Huawei Signs Up for Comcast's RDK
The license is merely a point of entry. It doesn't guarantee that Huawei will land any of Comcast's set-top business, or the set-top business of any other cable operator that ends up adopting the RDK.
In the U.S., Time Warner Cable Inc. is expected to deploy products based on the RDK. Other service provider licensees include Liberty Global Inc., BSkyB Ltd. and Rogers Communications Inc., according to an industry source, though it's still unclear if those operators are simply evaluating the RDK or have more in mind. Liberty Global is already heavily invested in Horizon, an IP-capable video platform that isn't based on the RDK but uses the NDS (now Cisco Systems Inc.) software stack. (See Liberty Embarks on New TV Horizon.)
Comcast's RDK stack includes the CableLabs reference implementation for tru2way middleware, a Java Virtual Machine and several community-sourced elements such as Gstreamer (a media management/playback framework) and Nokia Corp.'s Qt windowing framework. The RDK also supports optional, proprietary elements, including Adobe Systems Inc.'s Flash engine and the Microsoft Corp. PlayReady digital rights management (DRM).
Comcast is using RDK-based products in X1, a next-gen video platform that uses a cloud-based user interface and has already been launched in five markets. The initial X1 product features the Pace plc-made XG1 DVR/server and the RNG150N, a client box that also supports the new UI and can access recorded content from the XG1 via the home's Multimedia over Coax Alliance (MoCA) network. (See Comcast's X1 Gets a Multi-Room Partner.)
Comcast and its vendor partners have also developed "headless" XG5 gateways that will work in tandem with IP-only clients (called Xi3), tablets, smart TVs and possibly game consoles and other connected consumer electronics devices. (See Comcast's All-Service Gateways Go 'Headless'.)
Huawei's U.S. challenge
It's not yet known which RDK product area Huawei will concentrate on, but the company has been eager to win some set-top business with U.S. MSOs, even as it and ZTE Corp. face allegations by the U.S. government that they pose a national security risk. (See US vs. Huawei/ZTE: The Verdict and Can Huawei Change?)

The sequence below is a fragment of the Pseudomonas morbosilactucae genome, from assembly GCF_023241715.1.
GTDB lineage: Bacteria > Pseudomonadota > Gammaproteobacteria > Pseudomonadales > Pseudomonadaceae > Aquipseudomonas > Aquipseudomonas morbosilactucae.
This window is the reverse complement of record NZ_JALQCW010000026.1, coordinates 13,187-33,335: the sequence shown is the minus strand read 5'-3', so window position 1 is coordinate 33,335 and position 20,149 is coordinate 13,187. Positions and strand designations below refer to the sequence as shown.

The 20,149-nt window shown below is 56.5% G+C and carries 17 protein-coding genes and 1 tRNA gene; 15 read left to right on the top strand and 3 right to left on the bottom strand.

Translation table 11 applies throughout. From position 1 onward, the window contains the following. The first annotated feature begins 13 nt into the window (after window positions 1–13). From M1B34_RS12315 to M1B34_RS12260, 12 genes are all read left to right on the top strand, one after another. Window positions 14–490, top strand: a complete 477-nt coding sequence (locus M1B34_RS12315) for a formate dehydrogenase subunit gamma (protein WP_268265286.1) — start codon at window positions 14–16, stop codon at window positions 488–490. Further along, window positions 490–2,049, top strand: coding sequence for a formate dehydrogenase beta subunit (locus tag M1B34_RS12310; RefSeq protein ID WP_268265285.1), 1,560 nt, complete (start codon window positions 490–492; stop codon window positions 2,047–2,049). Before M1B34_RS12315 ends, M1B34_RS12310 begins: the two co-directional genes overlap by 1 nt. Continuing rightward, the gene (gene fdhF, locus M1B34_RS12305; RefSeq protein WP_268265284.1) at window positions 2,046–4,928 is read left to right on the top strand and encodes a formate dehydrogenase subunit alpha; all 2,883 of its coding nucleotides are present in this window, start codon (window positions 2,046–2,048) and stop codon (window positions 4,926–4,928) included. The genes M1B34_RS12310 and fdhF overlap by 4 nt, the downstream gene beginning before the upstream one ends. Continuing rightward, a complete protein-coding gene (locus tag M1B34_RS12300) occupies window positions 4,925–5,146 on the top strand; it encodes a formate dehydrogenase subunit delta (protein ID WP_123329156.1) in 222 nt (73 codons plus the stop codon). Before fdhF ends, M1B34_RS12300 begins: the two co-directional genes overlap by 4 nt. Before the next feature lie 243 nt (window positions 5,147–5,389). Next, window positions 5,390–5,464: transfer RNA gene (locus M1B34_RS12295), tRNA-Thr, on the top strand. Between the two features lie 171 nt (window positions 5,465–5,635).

But much of that scrutiny has been centered on Huawei's network gear. It might face an easier climb with set-top and other consumer premises equipment (CPE). Suddenlink Communications, for example, has deployed Huawei-made Digital Terminal Adapters (DTAs) – small "channel-zappers" that convert digital video signals to analog for older TVs -- as well as some of the vendor's optical gear. (See Huawei DTAs Break In at Suddenlink.)
Comcast and Huawei have not commented on their relationship involving the RDK.
Last fall, when the House Intelligence Committee issued its report on Huawei and ZTE, Comcast issued this statement: "We work with many vendors, including Huawei, whose role is limited. We work with multiple vendors to foster innovation and competition, and we regularly evaluate current and potential vendors. Ensuring the security of our network and our customers' information has always been and continues to be our top priority."
Huawei is just one of dozens of vendors that have signed RDK licenses. Others include: Broadcom Corp., Motorola Mobility LLC., Entropic Communications Inc., Evolution Digital LLC, Intel Corp., Humax Co. Ltd. and Cisco. (See Comcast's Set-Top Accelerator Gains Traction.)
Light Reading Cable will publish a more extensive list of RDK licensees soon.
— Jeff Baumgartner, Site Editor, Light Reading Cable